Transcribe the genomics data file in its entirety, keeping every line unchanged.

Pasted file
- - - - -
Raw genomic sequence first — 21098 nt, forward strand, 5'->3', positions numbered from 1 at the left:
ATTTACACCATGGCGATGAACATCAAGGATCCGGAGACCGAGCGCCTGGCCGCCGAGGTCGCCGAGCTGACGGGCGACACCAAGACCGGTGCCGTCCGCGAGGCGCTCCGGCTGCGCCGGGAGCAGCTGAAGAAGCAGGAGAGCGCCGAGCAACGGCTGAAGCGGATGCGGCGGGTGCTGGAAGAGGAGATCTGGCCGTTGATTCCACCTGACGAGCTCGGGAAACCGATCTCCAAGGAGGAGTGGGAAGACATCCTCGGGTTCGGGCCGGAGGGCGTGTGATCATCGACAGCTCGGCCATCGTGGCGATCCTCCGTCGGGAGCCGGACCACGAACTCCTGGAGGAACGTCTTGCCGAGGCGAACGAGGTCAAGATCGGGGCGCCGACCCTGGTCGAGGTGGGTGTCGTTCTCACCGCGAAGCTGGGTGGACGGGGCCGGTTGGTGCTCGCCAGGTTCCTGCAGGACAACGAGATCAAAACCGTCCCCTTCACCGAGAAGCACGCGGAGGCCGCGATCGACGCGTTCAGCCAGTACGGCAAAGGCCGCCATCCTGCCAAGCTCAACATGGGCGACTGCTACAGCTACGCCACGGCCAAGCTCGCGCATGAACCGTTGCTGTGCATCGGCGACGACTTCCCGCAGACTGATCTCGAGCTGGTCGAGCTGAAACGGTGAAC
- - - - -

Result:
Raw genomic sequence first — 21098 nt, forward strand, 5'->3', positions numbered from 1 at the left:
ATTTACACCATGGCGATGAACATCAAGGATCCGGAGACCGAGCGCCTGGCCGCCGAGGTCGCCGAGCTGACGGGCGACACCAAGACCGGTGCCGTCCGCGAGGCGCTCCGGCTGCGCCGGGAGCAGCTGAAGAAGCAGGAGAGCGCCGAGCAACGGCTGAAGCGGATGCGGCGGGTGCTGGAAGAGGAGATCTGGCCGTTGATTCCACCTGACGAGCTCGGGAAACCGATCTCCAAGGAGGAGTGGGAAGACATCCTCGGGTTCGGGCCGGAGGGCGTGTGATCATCGACAGCTCGGCCATCGTGGCGATCCTCCGTCGGGAGCCGGACCACGAACTCCTGGAGGAACGTCTTGCCGAGGCGAACGAGGTCAAGATCGGGGCGCCGACCCTGGTCGAGGTGGGTGTCGTTCTCACCGCGAAGCTGGGTGGACGGGGCCGGTTGGTGCTCGCCAGGTTCCTGCAGGACAACGAGATCAAAACCGTCCCCTTCACCGAGAAGCACGCGGAGGCCGCGATCGACGCGTTCAGCCAGTACGGCAAAGGCCGCCATCCTGCCAAGCTCAACATGGGCGACTGCTACAGCTACGCCACGGCCAAGCTCGCGCATGAACCGTTGCTGTGCATCGGCGACGACTTCCCGCAGACTGATCTCGAGCTGGTCGAGCTGAAACGGTGAAC